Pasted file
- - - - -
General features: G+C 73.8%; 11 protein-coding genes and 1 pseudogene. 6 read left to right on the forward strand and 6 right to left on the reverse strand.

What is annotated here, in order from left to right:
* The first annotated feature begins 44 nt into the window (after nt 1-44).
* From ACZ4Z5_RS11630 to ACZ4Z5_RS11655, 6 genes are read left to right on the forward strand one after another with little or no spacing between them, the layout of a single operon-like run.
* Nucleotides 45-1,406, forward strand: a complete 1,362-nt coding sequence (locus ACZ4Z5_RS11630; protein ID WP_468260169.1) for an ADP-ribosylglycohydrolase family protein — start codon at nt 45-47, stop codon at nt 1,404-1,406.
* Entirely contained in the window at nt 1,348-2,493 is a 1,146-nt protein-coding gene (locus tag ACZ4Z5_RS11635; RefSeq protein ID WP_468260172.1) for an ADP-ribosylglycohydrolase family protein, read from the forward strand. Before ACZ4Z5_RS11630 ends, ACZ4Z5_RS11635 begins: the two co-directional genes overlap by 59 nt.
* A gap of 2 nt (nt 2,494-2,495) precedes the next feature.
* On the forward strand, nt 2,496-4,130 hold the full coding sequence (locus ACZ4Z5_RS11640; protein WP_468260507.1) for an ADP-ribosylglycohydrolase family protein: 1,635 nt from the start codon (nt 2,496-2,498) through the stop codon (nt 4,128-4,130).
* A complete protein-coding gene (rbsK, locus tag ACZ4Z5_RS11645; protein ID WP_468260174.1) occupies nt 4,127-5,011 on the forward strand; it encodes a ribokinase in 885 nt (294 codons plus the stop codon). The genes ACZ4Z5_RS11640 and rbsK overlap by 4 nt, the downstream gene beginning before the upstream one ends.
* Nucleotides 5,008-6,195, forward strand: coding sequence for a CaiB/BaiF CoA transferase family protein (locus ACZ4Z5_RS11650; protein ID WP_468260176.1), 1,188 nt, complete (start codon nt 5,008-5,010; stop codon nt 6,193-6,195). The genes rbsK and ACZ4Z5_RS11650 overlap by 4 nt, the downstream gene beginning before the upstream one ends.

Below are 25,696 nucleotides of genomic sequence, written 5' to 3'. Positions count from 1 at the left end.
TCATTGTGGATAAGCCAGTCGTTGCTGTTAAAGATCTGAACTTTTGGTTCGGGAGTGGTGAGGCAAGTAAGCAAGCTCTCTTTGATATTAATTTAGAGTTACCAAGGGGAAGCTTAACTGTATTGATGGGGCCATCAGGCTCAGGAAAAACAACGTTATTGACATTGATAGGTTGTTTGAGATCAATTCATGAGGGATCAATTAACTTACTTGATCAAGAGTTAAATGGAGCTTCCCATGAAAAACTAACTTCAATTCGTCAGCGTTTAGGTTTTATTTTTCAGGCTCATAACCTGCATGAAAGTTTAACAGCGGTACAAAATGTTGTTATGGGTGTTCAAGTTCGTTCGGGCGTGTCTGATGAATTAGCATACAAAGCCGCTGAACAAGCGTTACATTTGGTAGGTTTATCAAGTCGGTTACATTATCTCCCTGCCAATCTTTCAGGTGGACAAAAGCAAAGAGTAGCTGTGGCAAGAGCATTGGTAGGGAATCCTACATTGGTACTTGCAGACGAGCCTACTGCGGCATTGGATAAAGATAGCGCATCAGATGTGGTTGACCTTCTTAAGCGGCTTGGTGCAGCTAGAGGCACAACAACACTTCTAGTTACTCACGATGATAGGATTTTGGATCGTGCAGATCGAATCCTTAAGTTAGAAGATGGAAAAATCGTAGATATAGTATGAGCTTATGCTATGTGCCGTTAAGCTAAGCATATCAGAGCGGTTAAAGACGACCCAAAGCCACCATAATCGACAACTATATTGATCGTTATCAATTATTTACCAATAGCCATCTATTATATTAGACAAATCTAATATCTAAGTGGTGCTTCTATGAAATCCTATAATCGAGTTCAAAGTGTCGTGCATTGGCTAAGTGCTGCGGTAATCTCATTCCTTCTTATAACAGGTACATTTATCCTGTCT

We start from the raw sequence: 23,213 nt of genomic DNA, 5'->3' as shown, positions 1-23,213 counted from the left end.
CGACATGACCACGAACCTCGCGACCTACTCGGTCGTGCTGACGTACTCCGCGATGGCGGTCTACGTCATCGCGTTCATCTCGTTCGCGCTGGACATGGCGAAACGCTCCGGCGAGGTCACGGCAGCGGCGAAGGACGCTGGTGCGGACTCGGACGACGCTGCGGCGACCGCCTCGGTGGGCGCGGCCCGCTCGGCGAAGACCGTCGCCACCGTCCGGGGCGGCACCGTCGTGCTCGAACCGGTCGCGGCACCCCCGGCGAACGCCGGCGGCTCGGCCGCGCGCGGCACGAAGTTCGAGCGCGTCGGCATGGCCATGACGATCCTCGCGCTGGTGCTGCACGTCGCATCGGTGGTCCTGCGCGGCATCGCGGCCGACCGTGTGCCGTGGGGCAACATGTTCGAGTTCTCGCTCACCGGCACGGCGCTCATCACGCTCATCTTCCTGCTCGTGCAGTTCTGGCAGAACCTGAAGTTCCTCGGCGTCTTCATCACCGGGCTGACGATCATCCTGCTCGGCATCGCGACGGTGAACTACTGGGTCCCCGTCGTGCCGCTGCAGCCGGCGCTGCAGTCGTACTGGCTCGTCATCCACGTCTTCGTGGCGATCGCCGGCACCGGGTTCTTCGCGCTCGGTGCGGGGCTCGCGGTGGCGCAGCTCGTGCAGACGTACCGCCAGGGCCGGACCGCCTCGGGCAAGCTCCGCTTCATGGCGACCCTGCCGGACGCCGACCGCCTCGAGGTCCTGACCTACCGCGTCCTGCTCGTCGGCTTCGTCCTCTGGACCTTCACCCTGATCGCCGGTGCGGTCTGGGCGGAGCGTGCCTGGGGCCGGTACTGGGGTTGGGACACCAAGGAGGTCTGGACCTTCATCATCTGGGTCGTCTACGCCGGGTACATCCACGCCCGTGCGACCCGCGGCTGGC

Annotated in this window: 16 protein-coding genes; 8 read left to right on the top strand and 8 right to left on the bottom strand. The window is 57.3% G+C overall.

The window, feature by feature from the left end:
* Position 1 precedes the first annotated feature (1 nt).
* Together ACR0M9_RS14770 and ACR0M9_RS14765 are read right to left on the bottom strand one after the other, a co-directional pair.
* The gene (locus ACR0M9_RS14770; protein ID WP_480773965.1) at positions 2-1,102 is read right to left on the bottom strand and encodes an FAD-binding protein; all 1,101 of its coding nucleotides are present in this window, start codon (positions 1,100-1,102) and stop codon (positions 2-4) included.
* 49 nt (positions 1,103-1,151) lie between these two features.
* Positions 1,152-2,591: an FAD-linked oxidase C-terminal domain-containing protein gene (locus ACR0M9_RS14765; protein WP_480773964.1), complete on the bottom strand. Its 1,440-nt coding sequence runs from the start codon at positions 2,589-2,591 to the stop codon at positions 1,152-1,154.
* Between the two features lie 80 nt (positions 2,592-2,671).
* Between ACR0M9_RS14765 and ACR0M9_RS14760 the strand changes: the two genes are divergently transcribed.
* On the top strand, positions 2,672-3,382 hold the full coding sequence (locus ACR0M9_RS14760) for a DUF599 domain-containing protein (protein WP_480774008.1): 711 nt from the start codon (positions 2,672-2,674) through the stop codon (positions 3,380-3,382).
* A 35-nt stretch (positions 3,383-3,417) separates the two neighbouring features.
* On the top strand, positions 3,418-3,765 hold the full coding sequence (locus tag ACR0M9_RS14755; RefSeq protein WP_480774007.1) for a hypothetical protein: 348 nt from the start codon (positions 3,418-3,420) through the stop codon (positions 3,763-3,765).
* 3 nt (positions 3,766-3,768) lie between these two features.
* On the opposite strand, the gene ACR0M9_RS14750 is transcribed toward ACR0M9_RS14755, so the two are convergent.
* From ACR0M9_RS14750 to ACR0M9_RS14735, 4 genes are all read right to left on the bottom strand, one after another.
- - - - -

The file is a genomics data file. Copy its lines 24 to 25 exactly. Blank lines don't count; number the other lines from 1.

* On the top strand, positions 2,672-3,382 hold the full coding sequence (locus ACR0M9_RS14760) for a DUF599 domain-containing protein (protein WP_480774008.1): 711 nt from the start codon (positions 2,672-2,674) through the stop codon (positions 3,380-3,382).
* A 35-nt stretch (positions 3,383-3,417) separates the two neighbouring features.